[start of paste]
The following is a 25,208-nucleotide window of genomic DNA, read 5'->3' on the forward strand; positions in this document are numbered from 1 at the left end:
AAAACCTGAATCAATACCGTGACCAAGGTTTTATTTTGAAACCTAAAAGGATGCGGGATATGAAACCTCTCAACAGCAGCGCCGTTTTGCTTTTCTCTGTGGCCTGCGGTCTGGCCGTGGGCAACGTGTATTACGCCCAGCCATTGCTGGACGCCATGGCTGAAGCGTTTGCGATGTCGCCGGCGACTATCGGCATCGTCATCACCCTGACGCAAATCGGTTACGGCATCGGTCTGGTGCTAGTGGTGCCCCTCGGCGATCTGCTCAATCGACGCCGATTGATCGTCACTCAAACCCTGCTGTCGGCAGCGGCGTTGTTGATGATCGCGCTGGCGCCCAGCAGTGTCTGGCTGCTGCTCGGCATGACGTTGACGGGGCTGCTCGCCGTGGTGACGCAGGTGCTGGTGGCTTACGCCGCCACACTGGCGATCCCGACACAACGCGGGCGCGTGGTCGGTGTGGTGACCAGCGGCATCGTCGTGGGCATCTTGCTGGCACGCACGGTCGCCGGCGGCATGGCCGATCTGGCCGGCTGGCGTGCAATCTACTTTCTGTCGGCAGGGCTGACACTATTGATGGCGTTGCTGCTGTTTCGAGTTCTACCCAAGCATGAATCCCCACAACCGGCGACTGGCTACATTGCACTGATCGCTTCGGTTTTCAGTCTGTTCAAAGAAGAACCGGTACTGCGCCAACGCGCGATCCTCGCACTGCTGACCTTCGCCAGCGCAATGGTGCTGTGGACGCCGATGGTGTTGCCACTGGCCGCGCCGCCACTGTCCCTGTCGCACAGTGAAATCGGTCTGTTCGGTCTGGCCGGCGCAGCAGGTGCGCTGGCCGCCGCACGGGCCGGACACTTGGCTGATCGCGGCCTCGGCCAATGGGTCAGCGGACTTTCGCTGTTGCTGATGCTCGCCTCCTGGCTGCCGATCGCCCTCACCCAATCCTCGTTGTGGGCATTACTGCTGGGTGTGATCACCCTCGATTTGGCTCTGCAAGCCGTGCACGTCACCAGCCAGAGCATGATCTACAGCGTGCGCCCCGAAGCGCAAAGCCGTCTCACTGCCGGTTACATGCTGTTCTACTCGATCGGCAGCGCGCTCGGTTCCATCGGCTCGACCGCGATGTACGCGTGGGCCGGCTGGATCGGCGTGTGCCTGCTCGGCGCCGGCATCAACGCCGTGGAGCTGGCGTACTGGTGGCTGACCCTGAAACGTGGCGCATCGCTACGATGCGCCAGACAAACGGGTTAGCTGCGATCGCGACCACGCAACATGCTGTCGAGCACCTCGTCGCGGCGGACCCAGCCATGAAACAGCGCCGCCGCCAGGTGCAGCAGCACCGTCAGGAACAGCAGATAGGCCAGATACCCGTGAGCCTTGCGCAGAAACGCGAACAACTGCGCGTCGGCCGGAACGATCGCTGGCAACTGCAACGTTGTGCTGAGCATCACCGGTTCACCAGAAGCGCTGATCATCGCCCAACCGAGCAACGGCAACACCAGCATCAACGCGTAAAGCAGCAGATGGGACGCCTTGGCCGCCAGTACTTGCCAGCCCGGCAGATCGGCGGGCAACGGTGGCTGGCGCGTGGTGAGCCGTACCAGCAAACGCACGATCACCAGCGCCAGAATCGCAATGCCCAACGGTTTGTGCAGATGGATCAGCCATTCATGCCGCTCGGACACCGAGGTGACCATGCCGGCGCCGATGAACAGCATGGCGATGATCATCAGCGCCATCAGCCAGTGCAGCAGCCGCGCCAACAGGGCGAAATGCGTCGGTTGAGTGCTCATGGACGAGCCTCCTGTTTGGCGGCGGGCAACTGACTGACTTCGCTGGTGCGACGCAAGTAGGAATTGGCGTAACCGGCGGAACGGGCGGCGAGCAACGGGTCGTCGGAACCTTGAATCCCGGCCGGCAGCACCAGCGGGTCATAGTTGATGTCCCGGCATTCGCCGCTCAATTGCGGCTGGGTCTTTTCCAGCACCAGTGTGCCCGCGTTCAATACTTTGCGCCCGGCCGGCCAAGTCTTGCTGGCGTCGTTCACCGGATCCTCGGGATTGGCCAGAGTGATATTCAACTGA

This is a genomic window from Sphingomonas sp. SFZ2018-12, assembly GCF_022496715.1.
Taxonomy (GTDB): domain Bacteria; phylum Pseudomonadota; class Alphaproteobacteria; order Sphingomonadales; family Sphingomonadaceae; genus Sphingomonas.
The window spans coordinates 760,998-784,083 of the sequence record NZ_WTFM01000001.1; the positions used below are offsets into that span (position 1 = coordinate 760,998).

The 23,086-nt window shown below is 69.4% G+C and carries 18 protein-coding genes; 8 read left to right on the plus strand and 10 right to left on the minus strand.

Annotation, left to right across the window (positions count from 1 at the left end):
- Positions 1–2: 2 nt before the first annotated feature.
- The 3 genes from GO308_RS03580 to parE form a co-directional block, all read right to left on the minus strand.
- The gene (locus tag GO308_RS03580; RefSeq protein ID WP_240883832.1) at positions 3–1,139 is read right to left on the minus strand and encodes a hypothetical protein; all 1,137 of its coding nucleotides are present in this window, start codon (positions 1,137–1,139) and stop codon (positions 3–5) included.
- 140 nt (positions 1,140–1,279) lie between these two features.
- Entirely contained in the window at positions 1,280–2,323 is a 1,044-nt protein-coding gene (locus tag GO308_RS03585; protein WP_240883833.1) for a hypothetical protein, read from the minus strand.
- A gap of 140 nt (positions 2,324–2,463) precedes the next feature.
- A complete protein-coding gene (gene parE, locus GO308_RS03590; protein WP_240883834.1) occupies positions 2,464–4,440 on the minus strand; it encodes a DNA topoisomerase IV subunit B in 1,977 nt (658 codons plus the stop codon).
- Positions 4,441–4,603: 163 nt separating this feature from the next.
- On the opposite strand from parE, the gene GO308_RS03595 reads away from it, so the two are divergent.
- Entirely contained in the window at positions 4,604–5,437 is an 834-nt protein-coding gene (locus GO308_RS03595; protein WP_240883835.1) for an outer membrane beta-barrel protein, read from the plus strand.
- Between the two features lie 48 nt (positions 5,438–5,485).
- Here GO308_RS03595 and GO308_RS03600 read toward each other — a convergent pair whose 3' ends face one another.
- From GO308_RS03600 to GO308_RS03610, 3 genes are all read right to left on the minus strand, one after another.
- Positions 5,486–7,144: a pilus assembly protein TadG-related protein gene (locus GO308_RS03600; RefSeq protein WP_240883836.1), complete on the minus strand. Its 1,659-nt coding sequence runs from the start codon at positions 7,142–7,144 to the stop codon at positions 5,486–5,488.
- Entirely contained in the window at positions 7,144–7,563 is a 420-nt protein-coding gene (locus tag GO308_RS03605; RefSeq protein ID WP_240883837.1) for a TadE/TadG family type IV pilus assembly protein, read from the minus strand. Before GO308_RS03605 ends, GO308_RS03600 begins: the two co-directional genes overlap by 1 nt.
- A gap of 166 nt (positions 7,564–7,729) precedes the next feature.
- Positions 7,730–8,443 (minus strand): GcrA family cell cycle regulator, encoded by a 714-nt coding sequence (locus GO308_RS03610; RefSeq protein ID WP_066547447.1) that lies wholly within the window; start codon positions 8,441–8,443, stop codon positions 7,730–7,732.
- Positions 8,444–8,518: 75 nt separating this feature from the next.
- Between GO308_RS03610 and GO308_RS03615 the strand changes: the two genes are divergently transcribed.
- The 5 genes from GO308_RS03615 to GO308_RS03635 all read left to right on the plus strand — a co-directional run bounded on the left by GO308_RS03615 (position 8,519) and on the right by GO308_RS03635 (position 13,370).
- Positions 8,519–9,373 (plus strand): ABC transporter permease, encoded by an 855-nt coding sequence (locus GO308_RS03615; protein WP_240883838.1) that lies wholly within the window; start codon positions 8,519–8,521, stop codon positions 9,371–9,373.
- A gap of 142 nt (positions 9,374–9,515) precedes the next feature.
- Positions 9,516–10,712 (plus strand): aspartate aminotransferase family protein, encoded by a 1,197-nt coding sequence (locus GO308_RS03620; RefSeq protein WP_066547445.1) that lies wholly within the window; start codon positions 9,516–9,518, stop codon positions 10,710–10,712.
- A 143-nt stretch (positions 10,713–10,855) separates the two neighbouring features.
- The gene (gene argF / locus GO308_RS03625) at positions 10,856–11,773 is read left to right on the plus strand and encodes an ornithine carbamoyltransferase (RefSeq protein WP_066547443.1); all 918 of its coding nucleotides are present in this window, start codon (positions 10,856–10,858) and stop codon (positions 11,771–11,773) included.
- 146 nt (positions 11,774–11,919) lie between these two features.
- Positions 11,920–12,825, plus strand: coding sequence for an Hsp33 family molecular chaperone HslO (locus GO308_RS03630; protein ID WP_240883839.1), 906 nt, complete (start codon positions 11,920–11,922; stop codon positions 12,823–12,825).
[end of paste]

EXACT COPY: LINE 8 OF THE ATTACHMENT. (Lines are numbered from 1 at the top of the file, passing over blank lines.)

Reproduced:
- Positions 1–2: 2 nt before the first annotated feature.